NEW YORK (CBSNewYork) – With major repair work on the L train tunnel under the East River beginning next weekend, MTA officials hit the streets to inform riders about the long stretch of service cuts.
“Weeknights yeah and the on weekends as well.”
Brooklyn resident and regular L train rider Amanda Guest had her questions answered face-to-face by an MTA employee this weekend.
She’s not looking forward the long-awaited L train slowdown that begins on April 26.
Initially envisioned as a complete shutdown, the pain of fixing the Canarsie tunnel – badly damaged during Superstorm Sandy – was overhauled by Gov. Cuomo and engineers who say they found a way to do repairs while keeping the line alive for riders.
But there will be service reductions.
Guest told CBS2’s Dave Carlin there is one thing that has her feeling grateful.
“The most important thing to me is the morning commute, which is already crowded, but won’t be affected as far as I can see from this.”
Getting to work in the morning rush should be unchanged. In the evening and on weekends however, service reductions with 10 to 20-minute waits are expected.
New daily delays commuters must endure for as long as 15 months.
Alternative routes are being pushed by MTA leaders who met riders at two L train stops Saturday.
“Look at where the M goes, look at where the G goes, look where the number 7 goes, we’re adding service to those lines,” MTA managing director Ronnie Hakim urged riders.
The MTA says the amount of construction dust and debris is greatly reduced with the new plan.
The MTA said engineers know how to reduce demolition by 93 percent.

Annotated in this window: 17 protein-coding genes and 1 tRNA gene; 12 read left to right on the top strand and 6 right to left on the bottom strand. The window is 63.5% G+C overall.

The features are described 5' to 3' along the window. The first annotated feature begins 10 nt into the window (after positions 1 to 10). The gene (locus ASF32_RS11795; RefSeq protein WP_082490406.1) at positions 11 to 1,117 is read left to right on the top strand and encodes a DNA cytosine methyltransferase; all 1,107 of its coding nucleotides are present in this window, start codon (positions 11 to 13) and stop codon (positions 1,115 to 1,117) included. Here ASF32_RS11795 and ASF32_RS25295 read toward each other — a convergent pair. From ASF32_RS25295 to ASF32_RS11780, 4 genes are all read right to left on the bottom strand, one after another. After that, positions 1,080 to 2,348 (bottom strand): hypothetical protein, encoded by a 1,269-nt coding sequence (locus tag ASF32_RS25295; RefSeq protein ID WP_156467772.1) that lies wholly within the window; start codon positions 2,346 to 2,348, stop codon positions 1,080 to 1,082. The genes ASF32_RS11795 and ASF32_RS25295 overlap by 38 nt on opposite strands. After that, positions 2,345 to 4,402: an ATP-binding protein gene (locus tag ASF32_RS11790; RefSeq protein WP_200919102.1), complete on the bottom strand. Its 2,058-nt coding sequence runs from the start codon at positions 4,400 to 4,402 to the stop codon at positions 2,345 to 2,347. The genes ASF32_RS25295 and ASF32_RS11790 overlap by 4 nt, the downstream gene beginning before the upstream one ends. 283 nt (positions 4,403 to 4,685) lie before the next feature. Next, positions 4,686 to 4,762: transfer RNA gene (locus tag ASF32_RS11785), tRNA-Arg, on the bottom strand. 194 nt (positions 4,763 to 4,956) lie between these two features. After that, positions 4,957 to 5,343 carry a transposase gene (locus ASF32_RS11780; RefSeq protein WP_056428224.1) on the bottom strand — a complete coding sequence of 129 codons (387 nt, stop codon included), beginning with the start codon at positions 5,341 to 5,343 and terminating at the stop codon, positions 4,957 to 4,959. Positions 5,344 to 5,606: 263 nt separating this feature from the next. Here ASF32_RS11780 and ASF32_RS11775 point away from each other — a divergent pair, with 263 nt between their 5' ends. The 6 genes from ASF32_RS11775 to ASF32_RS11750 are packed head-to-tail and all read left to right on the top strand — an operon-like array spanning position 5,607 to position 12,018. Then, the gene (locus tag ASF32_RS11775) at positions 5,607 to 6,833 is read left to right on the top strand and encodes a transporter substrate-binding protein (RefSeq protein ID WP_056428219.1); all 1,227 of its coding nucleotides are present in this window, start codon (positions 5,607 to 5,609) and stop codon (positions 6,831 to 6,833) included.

That dust levels will be monitored and filtration units used to capture dust particles. So construction can proceed with service reductions instead of the originally planned shutdown.
“I’m definitely looking forward to the construction being over,” Manhattan resident Cook Carter said.
New MTA chairman Patrick Foye handed out brochures on the L train related work at the Lorimer stop in Brooklyn.
He was left on his own to speak for the vacationing Transit Authority president Andy Byford regarding about published reports that he and Gov. Cuomo have a damaged relationship that might prompt Byford’s resignation.
Foye said the reports are not true.
“To suggest an actual rift between Governor Cuomo and Mr. Byford… I don’t believe that’s the case. I think the governor wants to improve the subways, the service that the MTA provides. So does Byford.”
“Everything is fine. The governor and Andy are partners,” Ronnie Hakim added.
Byford released a statement saying he loves his job and will remain for the very long haul.
To keep track of the L train service changes each day, click here.